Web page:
# NYCJUG/2013-11-12

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weighted averages, empty arrays, randomly-generated J phrases, large file processing

Location:: The Heartland

## Agenda

```             Meeting Agenda for NYCJUG 20131112
----------------------------------
1. Beginner's regatta: comparing averaging methods: see "Weighted Moving
Averages.doc".

2. Show-and-tell: see "Adventures in Random J.doc".

Iterating through a dataset too large to process at once: see
"newBreakupFile.doc".

3. Advanced topics: J Conference 2014: see "J Conference 2014.doc".

See "Why Empty Arrays of Different Types are the Same.doc".

4. Learning, teaching and promoting J, et al.: report on d3.js workshop and
FinTech Hackathon: where J might aim.

See "Old schooled: You never stop learning like a child" and "People in their
90s are Getting Smarter".
```

## Beginner's regatta

### n-period Exponential Weighted Mean

This differs from the Wikipedia definition as it explicitly specifies the window size n rather than leaving it ambiguous.

For every date in a time-series, we can specify a window to average the current point and the n-1 previous items. The values in this window are used to calculate the exponential weighted mean of those n values:

where

and where At is the input value at time t in the calculation window, base is the base weighting, and p is the power multiplier.

In this worked-out example, n=5, base=2, and p=0.4 for the observation date of 11/11/2013:

Note that the result is shorter than the input by n-1.

### Exponential Weighted Mean in J

Let's see what we can do using the values from the above example in a more array-oriented fashion.

```   2^_0.4*|.i.5
0.329877 0.435275 0.574349 0.757858 1
+/2^_0.4*|.i.5
3.09736
(]%+/) 2^_0.4*|.i.5
0.106503 0.140531 0.185432 0.244679 0.322856
15 17.5 22 20 18+/ . *(]%+/) 2^_0.4*|.i.5
18.8413
```

So, we could write this:

```expWtdMean=: 4 : 0
'n base pm'=. x
base^(-pm)*|.i.n
)
```

But it seems not very J-like because of the fixed length. On reflection, we see that the length n is implicitly the window across which we apply the verb, so we can re-write it more generally like this:

```expWtdMean=: 4 : 0
'base pm'=. x
y+/ . * (]%+/) base^(-pm)*|.i.#y
)
```

And apply it like this:

```   5 (2 0.4&expWtdMean)\15 17.5 22 20 18
18.8413
```

So, can we approximate the simple moving average with the exponentially-weighted version?

```   movingAvg=: 3 : '(([: -: ] * >:)#y)%~y+/ . *>:i.#y'
3 movingAvg\ >:i.10
2.33333 3.33333 4.33333 5.33333 6.33333 7.33333 8.33333 9.33333
3 (2 0.67&expWtdMean)\>:i.10
2.29897 3.29897 4.29897 5.29897 6.29897 7.29897 8.29897 9.29897
3 (2 0.75&expWtdMean)\>:i.10
2.33182 3.33182 4.33182 5.33182 6.33182 7.33182 8.33182 9.33182
rr=. 10?20
3 movingAvg\ rr
6 11.3333 10.8333 12 6.66667 4.83333 2.16667 7
3 (2 0.75&expWtdMean)\rr
6.14211 11.4071 10.5654 12.1999 6.44623 5.0229 2.09712 7.19081
(2}.rr)%~(3 movingAvg\ rr)-3 (1.9 0.75&expWtdMean)\rr
_0.02084 0.005675 0.0304 _0.01684 0.06102 _0.0668 0.04873 _0.006125
```

So, to some degree of precision, it looks like we can approximate the one by the other.

```   mean (2}.rr)%~(3 movingAvg\ rr)-3 (1.9 0.75&expWtdMean)\rr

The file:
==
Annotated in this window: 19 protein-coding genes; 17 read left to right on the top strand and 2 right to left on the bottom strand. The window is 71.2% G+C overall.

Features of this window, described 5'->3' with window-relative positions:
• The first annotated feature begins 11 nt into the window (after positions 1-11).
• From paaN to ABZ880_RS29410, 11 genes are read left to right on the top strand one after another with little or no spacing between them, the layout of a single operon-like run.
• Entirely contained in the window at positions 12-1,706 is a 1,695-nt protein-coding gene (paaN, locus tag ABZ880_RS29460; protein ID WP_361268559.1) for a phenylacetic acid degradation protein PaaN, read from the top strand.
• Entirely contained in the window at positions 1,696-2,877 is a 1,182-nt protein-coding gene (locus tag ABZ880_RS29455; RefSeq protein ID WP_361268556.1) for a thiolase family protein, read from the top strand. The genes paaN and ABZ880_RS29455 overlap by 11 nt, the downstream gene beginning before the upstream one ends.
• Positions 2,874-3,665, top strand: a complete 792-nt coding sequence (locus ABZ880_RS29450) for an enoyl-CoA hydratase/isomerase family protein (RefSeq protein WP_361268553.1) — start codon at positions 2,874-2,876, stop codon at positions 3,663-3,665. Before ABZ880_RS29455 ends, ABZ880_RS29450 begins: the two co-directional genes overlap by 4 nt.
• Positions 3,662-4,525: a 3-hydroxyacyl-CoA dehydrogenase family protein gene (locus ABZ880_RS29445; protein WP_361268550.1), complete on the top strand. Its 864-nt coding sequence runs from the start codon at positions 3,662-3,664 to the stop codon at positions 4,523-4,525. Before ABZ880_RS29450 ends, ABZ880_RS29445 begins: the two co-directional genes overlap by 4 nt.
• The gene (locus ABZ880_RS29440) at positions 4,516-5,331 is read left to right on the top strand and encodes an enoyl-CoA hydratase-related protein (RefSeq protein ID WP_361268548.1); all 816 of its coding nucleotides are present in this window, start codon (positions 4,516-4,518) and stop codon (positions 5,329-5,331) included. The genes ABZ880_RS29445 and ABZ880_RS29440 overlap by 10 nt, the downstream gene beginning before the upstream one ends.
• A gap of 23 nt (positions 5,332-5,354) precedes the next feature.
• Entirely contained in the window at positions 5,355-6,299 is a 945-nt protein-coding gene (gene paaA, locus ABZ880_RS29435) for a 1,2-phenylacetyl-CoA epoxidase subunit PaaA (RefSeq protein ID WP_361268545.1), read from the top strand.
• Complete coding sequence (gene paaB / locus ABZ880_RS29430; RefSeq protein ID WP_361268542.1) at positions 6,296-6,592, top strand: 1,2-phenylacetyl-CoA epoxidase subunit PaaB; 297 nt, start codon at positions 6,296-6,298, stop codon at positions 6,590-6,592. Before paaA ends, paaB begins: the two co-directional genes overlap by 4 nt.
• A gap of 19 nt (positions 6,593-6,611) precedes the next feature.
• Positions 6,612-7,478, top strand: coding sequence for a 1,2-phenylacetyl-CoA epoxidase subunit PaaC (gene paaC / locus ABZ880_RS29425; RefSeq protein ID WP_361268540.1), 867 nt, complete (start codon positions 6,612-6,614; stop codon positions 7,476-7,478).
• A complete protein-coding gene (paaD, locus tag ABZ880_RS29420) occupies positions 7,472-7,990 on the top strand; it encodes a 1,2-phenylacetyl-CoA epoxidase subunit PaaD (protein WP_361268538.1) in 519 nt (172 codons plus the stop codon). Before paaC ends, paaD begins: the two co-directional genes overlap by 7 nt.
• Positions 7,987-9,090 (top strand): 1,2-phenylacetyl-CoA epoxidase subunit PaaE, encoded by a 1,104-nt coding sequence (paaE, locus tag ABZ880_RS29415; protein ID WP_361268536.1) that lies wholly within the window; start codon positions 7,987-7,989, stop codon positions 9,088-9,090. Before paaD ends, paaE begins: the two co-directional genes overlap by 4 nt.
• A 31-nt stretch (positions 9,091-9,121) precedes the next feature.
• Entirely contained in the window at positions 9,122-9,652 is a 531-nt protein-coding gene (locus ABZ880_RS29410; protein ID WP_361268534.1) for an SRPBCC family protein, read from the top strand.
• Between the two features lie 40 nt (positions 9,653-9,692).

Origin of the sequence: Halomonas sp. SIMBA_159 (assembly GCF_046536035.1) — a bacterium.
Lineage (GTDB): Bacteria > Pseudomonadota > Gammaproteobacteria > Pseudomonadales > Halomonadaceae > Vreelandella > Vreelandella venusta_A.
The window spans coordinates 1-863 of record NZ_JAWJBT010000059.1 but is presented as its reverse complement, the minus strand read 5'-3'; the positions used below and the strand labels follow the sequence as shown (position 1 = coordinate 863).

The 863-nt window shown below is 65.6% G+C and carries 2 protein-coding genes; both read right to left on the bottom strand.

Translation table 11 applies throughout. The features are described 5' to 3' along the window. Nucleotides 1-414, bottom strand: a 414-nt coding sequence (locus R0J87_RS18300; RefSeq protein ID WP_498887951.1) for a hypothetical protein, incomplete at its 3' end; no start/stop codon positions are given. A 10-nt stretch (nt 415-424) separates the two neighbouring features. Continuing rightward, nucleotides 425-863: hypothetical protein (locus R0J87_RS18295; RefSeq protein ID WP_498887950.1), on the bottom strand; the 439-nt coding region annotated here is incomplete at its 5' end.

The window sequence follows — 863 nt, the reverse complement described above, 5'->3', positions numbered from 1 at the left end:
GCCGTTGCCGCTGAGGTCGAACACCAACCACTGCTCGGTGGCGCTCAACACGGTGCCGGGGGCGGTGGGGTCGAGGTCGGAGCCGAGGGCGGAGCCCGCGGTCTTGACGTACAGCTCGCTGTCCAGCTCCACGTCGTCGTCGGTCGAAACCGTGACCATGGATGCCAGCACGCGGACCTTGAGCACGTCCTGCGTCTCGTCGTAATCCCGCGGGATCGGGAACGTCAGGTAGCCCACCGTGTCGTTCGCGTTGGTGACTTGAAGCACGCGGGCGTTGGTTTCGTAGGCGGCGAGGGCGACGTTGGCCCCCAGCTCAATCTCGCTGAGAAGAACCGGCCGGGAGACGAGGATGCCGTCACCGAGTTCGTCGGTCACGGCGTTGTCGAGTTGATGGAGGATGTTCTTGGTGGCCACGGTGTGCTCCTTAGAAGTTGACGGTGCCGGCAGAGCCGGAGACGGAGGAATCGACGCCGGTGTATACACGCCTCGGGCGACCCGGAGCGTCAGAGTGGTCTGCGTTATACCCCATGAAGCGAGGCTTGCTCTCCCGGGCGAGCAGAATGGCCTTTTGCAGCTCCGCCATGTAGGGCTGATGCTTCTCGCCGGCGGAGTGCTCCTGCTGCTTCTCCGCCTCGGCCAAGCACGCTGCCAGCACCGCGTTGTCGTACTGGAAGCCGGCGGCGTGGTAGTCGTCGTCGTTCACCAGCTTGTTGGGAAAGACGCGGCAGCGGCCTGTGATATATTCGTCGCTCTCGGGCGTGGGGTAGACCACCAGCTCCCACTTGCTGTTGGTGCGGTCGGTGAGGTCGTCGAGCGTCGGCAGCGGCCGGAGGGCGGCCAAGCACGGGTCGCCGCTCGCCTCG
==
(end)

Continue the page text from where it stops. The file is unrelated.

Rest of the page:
0.004408
mean (2}.rr)%~(3 movingAvg\ rr)-3 (1.9 0.72&expWtdMean)\rr
_0.000272
```

### Adventures in Randomly-generated J Code

I set out to answer the question perhaps no one else has asked: in a random 10 by 10 table of J tokens, how many adjacent triples – vertically or horizontally – form valid J expressions? Continuing this question to longer sequences, how often does a random sequence of four J tokens form a valid expression? Of five? And so on.

This might seem to be a silly exercise but the exploration of this question led to some unexpected insights.

First of all, what is the set of valid J tokens and how might we determine valid combinations of these? The following simple verb helps us answer both of these questions.

```checkPhrase=: 3 : 0
try. ". y catch. y=. '' end.
y
)
```

All this does is attempt to run the character string passed as its argument, returning the string if it succeeds, or an empty vector if it doesn’t.

#### Token J

We first use checkPhrase to identify all valid J tokens under the assumption that these are only one, two, or three characters long. We can generate all triplets like this but there are quite a few of them:

```   \$ { 3\$<a.
256 256 256
```

This large an array can cause problems on a machine with only 3 GB:

```   \$goodj=. ~.a:-.~checkPhrase &.> a:-.~' '-.~&.>,{ 3\$<a.
|out of memory
|   \$goodj=.~.a:-.~checkPhrase&.>a:-.~' '    -.~&.>,{3\$<a.

7!:3''
64  829
128  180
256  215
512 2042
1024   56
```

A simplifying assumption is that the last and second-to-last character is always a dot or a colon and there are no spaces in a valid token:

```   \$goodj=. ~.a:-.~checkPhrase &.> a:-.~' '-.~&.>, { a.;' .:';' .:'
200
```

So we have about 200 tokens to start with. However, upon inspection, there are a number we probably don’t care about, so we’ll eliminate them.

```   goodj=. ~.goodj-.&.>TAB                   NB. TAB is like whitespace
goodj=. goodj-.a:                         NB. Any empties?
goodj=. goodj-.,&.>Alpha_j_               NB. A plain letter?
\$goodj=. goodj-.,&.>'0123456789',&.>'.'   NB. numeral, ‘.’, e.g. “1.”?
136
```

A manual count of tokens on the NuVoc page on the J wiki turns up about 143 valid J tokens, so this is most of them; it does not include a few that may have been added since I did this exercise.

What are the lengths of these tokens?

```   ~.#&>goodj
1 2 3
+/"1 =#&>goodj       NB. How many of each number?
39 92 5
goodj#~3=#&>goodj    NB. What are the triplets?
+---+---+---+---+---+
|&.:|p..|{::|}::|NB.|
+---+---+---+---+---+
```

#### Counting Phrases – Some Surprises

I found a number of surprises in this exploration, even at this early stage of simply determining the valid tokens. One of the single character tokens indicates a minor bug in J:

```   232{a.
Φ
Φ 5

Φ 'hi'

Φ / i.10
```